Published by Fantastic Stories Of The Imagination
“You again? You don’t understand ‘no,’ is it? Why you keep coming here?” Mrs. Ong growls, fists propped on generous hips, lipsticked mouth a crimson wound. “Also, what you want me to do with those?”
“Put them in a vase?” The man is narrow as a joss stick, with thinning hair and a grave stare. He proffers a bouquet the color of raincoats and warning, tawdry in its phosphorescent vastness. “These are your favorites, aren’t they? Lilies, roses, sun—”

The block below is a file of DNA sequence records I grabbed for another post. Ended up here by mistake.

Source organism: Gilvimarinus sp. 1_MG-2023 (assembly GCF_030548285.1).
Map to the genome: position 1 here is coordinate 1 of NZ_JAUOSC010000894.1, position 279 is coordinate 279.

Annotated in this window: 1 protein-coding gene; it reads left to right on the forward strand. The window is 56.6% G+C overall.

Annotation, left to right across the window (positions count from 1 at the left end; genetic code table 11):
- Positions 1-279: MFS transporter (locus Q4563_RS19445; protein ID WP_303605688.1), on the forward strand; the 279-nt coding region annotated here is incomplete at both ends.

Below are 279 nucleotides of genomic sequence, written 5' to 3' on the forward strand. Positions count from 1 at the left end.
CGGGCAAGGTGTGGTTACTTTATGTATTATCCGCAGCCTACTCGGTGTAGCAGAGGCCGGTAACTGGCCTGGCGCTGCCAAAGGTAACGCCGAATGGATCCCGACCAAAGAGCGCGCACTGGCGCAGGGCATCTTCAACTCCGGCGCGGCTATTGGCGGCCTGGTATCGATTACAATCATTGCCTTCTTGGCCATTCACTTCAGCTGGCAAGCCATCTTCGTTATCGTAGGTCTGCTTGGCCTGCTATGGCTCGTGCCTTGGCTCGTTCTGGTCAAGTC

Mrs. Ong bares her teeth. “How you — forget it. Keep them for yourself. My children all got allergies.”
“But—” “But what la! Who you think you are? You think just because you make beautiful my darling’s corpse, you can come here and kau his wife? I told you once. I tell you ten times. Not interested!”
She slams the door before the mortician can reply.
He sighs, a quiet noise of surrender, its potency long eroded by repetition. The man looks up and cocks his head as though in anticipation.
Above, the evening sky is bruise-black, a dead man’s colors. It cracks apart with a hiss and rain descends. The man does not move. It is only when the storm has soaked into his bones that he nods to himself, finally satiated, and walks away, a blot of ink dispersing into the slaughter of rush-hour traffic.
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